Tucson is more like an Arizona Austin, Phoenix more like an Arizona Dallas. But as noted above, Tucson is only seen as progressive because you're comparing it with other AZ cities.

Food? I hope you like corporate chain restaurants.

There is a fairly interesting restaurant in the Congress Hotel, some vegetarian dishes, pretty decent American menu but not anything a real foodie would jump up and down about; still, you can eat the food there, or I can anyways. And the Congress Hotel is quite cool anyways, and sometimes they do get touring musicians in their club that make it worth it. The rooms are not air conditioned but because of great insulation and ceiling fans and blinds on the windows it isn't uncomfortable at all. And if you're there in the off-season they rent you a room 1/2 price -- just a heads up there.

My experience of Tucson is that it just does not have much of a pulse, much less a racing heart. Maybe I just didn't know where to look but I don't think that's the case, and I've been there enough to have a fair sense of the town.
posted by dancestoblue at 11:34 PM on May 11, 2010

Of course I didn't preview and see Carsons post and I defer to his experience w/regard to food. And yes, he's dead on about the other cool places to visit not far from Tucson, in particular Bisbee for me, such a cool old town...
posted by dancestoblue at 11:42 PM on May 11, 2010

Best answer: I don't and never have LIVED in Tucson, but have spent quite a bit of time there as a visitor since I have two (single, quirky, nerdy, kinda quiet, bicycling and frisbeeing) friends who moved there for work and they BOTH LOVE IT.

When you mention finding new things every week, I promise it is something you can still do there, you just have to get connected initially. This is precisely what I really like there is the sheer quirkiness of the place and the people attracted to it.

A lot of the food is yeah nothing-much if you are used to eating out in someplace like Boston or New York, but there are memorable meals in all kinds of ethnicities at all price levels. Get a car, live somewhere very central, and life will be fine.
posted by n y my at 3:53 AM on May 12, 2010 [1 favorite]

Tucson is a weird little chilled out town... People there are friendly. I would imagine it'd be a great place to go if you move for a job and want to spend a solid year concentrating heavily on that. It's got stuff to do, amazing Mexican food... but the real winner down there is playing outside. If that's your thing, that town is going to treat you really well -- hiking, mountain biking, running, etc...

'Course, for a somewhat more urban experience, you've got PHX 2 hours to the north. Also, Rocky Point, Mexico is just a few hours to the south.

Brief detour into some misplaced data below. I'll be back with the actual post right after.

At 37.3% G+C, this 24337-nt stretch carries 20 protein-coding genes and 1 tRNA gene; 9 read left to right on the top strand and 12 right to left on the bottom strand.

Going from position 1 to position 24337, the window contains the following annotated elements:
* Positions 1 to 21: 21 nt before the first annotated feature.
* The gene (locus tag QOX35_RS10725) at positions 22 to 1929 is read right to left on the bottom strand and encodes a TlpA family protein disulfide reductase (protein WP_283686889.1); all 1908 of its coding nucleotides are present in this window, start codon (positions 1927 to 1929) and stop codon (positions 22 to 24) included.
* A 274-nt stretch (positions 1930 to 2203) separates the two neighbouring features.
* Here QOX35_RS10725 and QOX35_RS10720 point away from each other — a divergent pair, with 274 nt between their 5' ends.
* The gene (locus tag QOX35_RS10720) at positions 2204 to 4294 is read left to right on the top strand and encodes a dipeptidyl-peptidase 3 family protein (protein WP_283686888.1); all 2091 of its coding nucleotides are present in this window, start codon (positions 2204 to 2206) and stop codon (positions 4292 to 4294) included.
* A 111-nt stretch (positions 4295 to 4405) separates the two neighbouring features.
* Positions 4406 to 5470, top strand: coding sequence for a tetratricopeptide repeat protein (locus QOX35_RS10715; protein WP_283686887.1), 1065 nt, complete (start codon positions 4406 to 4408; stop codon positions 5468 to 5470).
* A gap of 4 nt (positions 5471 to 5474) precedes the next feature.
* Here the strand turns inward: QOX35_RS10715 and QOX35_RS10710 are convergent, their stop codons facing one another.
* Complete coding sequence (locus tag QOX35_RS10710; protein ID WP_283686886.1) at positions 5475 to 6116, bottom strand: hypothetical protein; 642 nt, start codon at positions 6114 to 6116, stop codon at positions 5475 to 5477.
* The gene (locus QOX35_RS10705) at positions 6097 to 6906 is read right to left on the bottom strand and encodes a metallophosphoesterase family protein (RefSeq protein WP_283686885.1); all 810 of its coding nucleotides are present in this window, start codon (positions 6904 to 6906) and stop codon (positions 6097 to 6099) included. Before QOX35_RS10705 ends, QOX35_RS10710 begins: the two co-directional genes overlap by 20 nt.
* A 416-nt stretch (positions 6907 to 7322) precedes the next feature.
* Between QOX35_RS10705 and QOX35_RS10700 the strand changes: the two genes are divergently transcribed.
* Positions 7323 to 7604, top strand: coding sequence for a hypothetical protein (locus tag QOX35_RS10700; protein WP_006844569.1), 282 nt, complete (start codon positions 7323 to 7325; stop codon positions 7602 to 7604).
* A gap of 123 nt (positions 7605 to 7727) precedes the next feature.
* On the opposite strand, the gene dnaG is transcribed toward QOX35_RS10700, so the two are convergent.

Night life is never gonna compare to LA, but Congress and some of the other clubs down there seem to consistently book bands which skip Phoenix, for whatever reason.
posted by ph00dz at 6:48 AM on May 12, 2010

Best answer: It's a fool's errand to compare any city the size of LA with a city the size of Tucson - the sheer size of LA means you'll never get what you get there anywhere else. Go in with an open mind and you'll be pleasantly surprised by Tucson.

My sister and brother-in-law moved to Tucson for work in 2001 from Seattle, and after about six months of "wow this isn't Seattle what have we gotten ourselves into here" they really started to like Tucson. Sure, it's small, but it has its charms - it just doesn't have the sheer volume of charms that a major city does.

Tucson is a much more livable city than Phoenix, in my opinion, and I think you'll really dig it if you don't go in thinking that it will suffer because it's not LA. Good luck.
posted by pdb at 6:59 AM on May 12, 2010 [1 favorite]

Best answer: Food? I hope you like corporate chain restaurants.

Only people with no imagination would eat in chain restaurants in Tucson. Yelp is probably not the best measure for the Tucson food scene - it's a much better tool for cities like San Francisco, because there is so much more participation there. I was just looking over recent Yelp reviews for Tucson, and they're all sort of MOR and dippy. I'm not Tucson's biggest cheerleader, but the food is fine if you're willing to explore and research. I had a meal at Jax Kitchen a few weeks ago that was as good as any I've had in the Bay area, including multiple meals at Chez Panisse.

I'm not sure if this is where you'll be working, but I have a very young friend who moved to Tucson to work at Raytheon a year ago. She's got piles of friends, and social activites going on every week. I've been very impressed at how many young people work at Raytheon and how networked they all are.
posted by Squeak Attack at 7:12 AM on May 12, 2010

Best answer: if you REALLY are a serious foodie, then you will re-learn mexican cuisine all over againif you move to tucson. cafe poca cosa will introduce you to aspects of mexican cooking that you have not likely found in los angeles. there's a reason why world chefs consider mexican to be one of the world's five great cuisines, and poca cosa will show you why. but there's more than just mexican food in tucson. feast is a great example of a fine, innovative restaurant, and there are many, many more. the tucson weekly is your guide here.

in addition to the nightclub at the historic hotel congress, there's also the rialto theatre, and a fantastic independent art house in the loft cinema.